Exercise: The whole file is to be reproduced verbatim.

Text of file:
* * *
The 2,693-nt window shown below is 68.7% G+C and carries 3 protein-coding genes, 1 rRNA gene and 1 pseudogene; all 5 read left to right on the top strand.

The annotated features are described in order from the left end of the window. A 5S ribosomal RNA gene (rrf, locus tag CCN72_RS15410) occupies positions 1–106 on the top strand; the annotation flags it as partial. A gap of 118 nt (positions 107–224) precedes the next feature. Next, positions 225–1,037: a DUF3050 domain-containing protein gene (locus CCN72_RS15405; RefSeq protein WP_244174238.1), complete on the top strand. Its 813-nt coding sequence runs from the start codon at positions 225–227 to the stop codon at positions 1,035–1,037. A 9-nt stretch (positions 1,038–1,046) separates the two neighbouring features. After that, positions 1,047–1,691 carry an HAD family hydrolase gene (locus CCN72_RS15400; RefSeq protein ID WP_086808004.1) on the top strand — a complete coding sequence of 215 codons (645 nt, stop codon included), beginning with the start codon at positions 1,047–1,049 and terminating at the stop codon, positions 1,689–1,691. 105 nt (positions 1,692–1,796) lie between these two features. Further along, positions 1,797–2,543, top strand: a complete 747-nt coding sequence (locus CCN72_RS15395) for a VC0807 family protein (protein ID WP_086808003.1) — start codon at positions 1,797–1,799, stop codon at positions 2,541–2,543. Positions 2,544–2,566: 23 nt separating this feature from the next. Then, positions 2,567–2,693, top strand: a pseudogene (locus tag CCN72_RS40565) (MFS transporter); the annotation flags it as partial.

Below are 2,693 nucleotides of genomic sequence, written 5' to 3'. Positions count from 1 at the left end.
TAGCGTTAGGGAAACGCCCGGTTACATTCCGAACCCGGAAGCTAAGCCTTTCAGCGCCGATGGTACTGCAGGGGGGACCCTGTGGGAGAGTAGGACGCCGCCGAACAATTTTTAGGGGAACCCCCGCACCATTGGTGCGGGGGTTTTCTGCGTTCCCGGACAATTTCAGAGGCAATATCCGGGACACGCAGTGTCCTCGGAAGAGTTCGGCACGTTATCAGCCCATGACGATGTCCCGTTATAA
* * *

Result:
The 2,693-nt window shown below is 68.7% G+C and carries 3 protein-coding genes, 1 rRNA gene and 1 pseudogene; all 5 read left to right on the top strand.

The annotated features are described in order from the left end of the window. A 5S ribosomal RNA gene (rrf, locus tag CCN72_RS15410) occupies positions 1–106 on the top strand; the annotation flags it as partial. A gap of 118 nt (positions 107–224) precedes the next feature. Next, positions 225–1,037: a DUF3050 domain-containing protein gene (locus CCN72_RS15405; RefSeq protein WP_244174238.1), complete on the top strand. Its 813-nt coding sequence runs from the start codon at positions 225–227 to the stop codon at positions 1,035–1,037. A 9-nt stretch (positions 1,038–1,046) separates the two neighbouring features. After that, positions 1,047–1,691 carry an HAD family hydrolase gene (locus CCN72_RS15400; RefSeq protein ID WP_086808004.1) on the top strand — a complete coding sequence of 215 codons (645 nt, stop codon included), beginning with the start codon at positions 1,047–1,049 and terminating at the stop codon, positions 1,689–1,691. 105 nt (positions 1,692–1,796) lie between these two features. Further along, positions 1,797–2,543, top strand: a complete 747-nt coding sequence (locus CCN72_RS15395) for a VC0807 family protein (protein ID WP_086808003.1) — start codon at positions 1,797–1,799, stop codon at positions 2,541–2,543. Positions 2,544–2,566: 23 nt separating this feature from the next. Then, positions 2,567–2,693, top strand: a pseudogene (locus tag CCN72_RS40565) (MFS transporter); the annotation flags it as partial.

Below are 2,693 nucleotides of genomic sequence, written 5' to 3'. Positions count from 1 at the left end.
TAGCGTTAGGGAAACGCCCGGTTACATTCCGAACCCGGAAGCTAAGCCTTTCAGCGCCGATGGTACTGCAGGGGGGACCCTGTGGGAGAGTAGGACGCCGCCGAACAATTTTTAGGGGAACCCCCGCACCATTGGTGCGGGGGTTTTCTGCGTTCCCGGACAATTTCAGAGGCAATATCCGGGACACGCAGTGTCCTCGGAAGAGTTCGGCACGTTATCAGCCCATGACGATGTCCCGTTATAA